Reuters reports that Amazon is considering postponing its summer Prime Day event until at least August, according to internal meeting notes seen by the news service.
Also, apparently the meeting notes reveal that Amazon “…expects a potential $100-million hit from devices it may have to sell at a discount,” which includes the popular voice-controlled Echo speaker line and other Alexa-powered devices.
Launched in 2015, Prime Day has become an important shopping day on the online commerce platform, and last year Amazon said it sold over 175 million items throughout the two-day event.
In 2019, top-selling Amazon deals worldwide included the Echo Dot, Fire TV Stick with Alexa Voice Remote, and Fire TV Stick 4K with Alexa Voice Remote.
Impact on Third-Party Merchants
For many third-party merchants selling products on the Amazon platform, the annual Prime Day event has become a mix of a “Christmas in July” summer boost and inventory clearance sale to get ready for the holiday season.
For marketplace merchants that use Prime Day to clear out inventory, the postponement will be less of a factor.
However, for marketplace merchants that ramp up inventory for the sale, the impact depends on their supply chain. Usually, those merchants would ramp up shipments for the annual July event right about now, especially if the inventory was coming from China.
But with China’s manufacturing disrupted and transcontinental shipping lanes thrown into chaos due to the coronavirus (COVID-19) outbreak, some merchants may have written off the event earlier in the year. There was too much uncertainty when production and shipments could return to “normal.”
Others may participate after all if their supply chain is operational and if Amazon would confirm Prime Day has been postponed to a later date.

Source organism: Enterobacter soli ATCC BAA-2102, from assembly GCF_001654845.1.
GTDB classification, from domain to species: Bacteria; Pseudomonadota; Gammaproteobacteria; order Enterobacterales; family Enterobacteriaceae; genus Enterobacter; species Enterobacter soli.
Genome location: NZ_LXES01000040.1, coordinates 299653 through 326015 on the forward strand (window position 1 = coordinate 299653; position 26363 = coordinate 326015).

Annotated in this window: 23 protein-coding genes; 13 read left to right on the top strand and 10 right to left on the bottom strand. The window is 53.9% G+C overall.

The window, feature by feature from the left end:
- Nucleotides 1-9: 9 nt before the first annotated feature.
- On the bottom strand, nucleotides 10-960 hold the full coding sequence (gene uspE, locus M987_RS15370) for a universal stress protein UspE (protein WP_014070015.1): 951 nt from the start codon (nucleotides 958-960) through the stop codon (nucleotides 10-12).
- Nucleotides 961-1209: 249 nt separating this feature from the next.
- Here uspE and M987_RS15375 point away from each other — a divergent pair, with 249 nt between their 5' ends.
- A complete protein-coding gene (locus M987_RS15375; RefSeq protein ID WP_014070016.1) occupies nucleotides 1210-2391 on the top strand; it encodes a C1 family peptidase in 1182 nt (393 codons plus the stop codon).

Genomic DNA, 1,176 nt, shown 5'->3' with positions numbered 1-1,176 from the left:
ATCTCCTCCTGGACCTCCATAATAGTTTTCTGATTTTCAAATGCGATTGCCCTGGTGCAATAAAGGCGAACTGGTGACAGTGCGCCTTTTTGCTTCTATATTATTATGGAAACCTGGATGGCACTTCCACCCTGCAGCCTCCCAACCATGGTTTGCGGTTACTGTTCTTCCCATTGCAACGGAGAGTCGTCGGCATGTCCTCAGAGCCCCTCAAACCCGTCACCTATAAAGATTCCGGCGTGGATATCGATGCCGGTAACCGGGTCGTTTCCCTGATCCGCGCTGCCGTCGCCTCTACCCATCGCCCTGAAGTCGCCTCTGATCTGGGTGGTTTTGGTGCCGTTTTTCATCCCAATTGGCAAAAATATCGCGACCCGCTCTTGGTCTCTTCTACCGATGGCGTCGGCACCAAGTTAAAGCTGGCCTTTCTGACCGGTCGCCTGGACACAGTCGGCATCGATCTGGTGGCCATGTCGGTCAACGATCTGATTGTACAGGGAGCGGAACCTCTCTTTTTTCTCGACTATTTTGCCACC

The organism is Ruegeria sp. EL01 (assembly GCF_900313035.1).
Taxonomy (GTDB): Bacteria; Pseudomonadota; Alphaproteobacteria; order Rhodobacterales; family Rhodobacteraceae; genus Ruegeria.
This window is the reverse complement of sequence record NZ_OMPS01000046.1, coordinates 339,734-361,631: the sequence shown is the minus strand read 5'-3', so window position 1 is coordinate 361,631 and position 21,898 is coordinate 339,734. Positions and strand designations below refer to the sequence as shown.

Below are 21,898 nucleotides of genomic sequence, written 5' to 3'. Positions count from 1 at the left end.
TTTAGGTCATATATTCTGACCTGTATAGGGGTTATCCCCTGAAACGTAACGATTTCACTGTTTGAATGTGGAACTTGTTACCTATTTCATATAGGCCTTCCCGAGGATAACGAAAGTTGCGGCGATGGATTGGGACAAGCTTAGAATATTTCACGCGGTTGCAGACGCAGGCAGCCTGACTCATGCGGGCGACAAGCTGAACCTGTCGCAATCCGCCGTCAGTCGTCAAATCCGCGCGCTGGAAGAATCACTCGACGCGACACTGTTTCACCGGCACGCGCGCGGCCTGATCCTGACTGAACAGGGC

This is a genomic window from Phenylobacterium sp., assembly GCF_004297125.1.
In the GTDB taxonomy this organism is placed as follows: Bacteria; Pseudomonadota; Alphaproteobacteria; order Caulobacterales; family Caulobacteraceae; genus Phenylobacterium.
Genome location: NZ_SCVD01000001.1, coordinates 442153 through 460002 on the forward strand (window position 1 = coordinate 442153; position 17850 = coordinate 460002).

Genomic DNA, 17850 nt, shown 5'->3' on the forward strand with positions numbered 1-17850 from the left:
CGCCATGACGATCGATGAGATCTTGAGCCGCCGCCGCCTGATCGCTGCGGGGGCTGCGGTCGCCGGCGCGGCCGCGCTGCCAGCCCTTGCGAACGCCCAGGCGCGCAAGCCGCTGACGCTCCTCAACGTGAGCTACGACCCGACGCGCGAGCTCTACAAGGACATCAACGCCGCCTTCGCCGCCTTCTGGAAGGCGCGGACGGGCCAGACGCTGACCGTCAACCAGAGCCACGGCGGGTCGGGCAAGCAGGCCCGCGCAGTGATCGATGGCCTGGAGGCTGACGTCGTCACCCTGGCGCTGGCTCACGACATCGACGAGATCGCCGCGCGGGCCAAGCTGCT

But that may be difficult for the company to do as the coronavirus (COVID-19) situation in North America and most of Europe makes it very difficult to forecast operational and economic conditions.
Usually, Amazon doesn’t announce the exact Prime Day date(s) until a few weeks prior, but generally, it takes place around the second week in July.
Third-party merchants get an “early warning” to have inventory in warehouses by a specific date if they wish to participate in promotional activities such as Lightning Deals.
At this moment, Amazon isn’t even accepting products from most categories as it focuses on the primary health and household goods buyers are looking for.
Originally, Amazon announced to sellers it would resume inbound shipments of non-critical items after April 5. However, as of today, it seems the marketplace is still out of most high-demand household products, suggesting the company is still struggling to catch up.
In the March 17 announcement to sellers, Amazon gave itself room to extend that date.
Could Amazon Cancel Prime Day?
The Reuters story doesn’t mention that possibility, and it would seem it is in Amazon’s best interest to hold the summer sale. But it is challenging to forecast much into the summer period as the coronavirus (COVID-19) health emergency is still in a relatively early stage in North America and Europe.
With the global economy in tethers, discretionary spending at a virtual standstill, there could come the point it is smarter to focus on the holiday season when consumers have a better handle on their finances.
The crystal ball is cloudy at the moment. Many small businesses are worrying more about making payroll next week versus what they will sell in three months from now. They must first be able to keep the doors open for that to matter.
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